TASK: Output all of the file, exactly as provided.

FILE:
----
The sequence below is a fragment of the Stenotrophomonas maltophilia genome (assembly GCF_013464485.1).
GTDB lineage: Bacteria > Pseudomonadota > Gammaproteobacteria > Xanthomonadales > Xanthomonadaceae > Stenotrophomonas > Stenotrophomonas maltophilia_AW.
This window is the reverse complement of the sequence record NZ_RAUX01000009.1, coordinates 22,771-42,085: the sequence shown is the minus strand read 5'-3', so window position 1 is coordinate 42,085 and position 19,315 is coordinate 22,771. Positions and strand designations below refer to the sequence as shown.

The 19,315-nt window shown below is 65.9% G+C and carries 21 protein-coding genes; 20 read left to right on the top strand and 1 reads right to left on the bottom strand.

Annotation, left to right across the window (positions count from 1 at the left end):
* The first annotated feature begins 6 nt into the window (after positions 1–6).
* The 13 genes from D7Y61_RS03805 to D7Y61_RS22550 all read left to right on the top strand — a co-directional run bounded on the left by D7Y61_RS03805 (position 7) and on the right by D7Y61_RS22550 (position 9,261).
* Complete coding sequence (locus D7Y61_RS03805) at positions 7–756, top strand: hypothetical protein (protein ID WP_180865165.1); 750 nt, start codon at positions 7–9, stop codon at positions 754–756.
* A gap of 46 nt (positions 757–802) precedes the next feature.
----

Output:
The sequence below is a fragment of the Stenotrophomonas maltophilia genome (assembly GCF_013464485.1).
GTDB lineage: Bacteria > Pseudomonadota > Gammaproteobacteria > Xanthomonadales > Xanthomonadaceae > Stenotrophomonas > Stenotrophomonas maltophilia_AW.
This window is the reverse complement of the sequence record NZ_RAUX01000009.1, coordinates 22,771-42,085: the sequence shown is the minus strand read 5'-3', so window position 1 is coordinate 42,085 and position 19,315 is coordinate 22,771. Positions and strand designations below refer to the sequence as shown.

The 19,315-nt window shown below is 65.9% G+C and carries 21 protein-coding genes; 20 read left to right on the top strand and 1 reads right to left on the bottom strand.

Annotation, left to right across the window (positions count from 1 at the left end):
* The first annotated feature begins 6 nt into the window (after positions 1–6).
* The 13 genes from D7Y61_RS03805 to D7Y61_RS22550 all read left to right on the top strand — a co-directional run bounded on the left by D7Y61_RS03805 (position 7) and on the right by D7Y61_RS22550 (position 9,261).
* Complete coding sequence (locus D7Y61_RS03805) at positions 7–756, top strand: hypothetical protein (protein ID WP_180865165.1); 750 nt, start codon at positions 7–9, stop codon at positions 754–756.
* A gap of 46 nt (positions 757–802) precedes the next feature.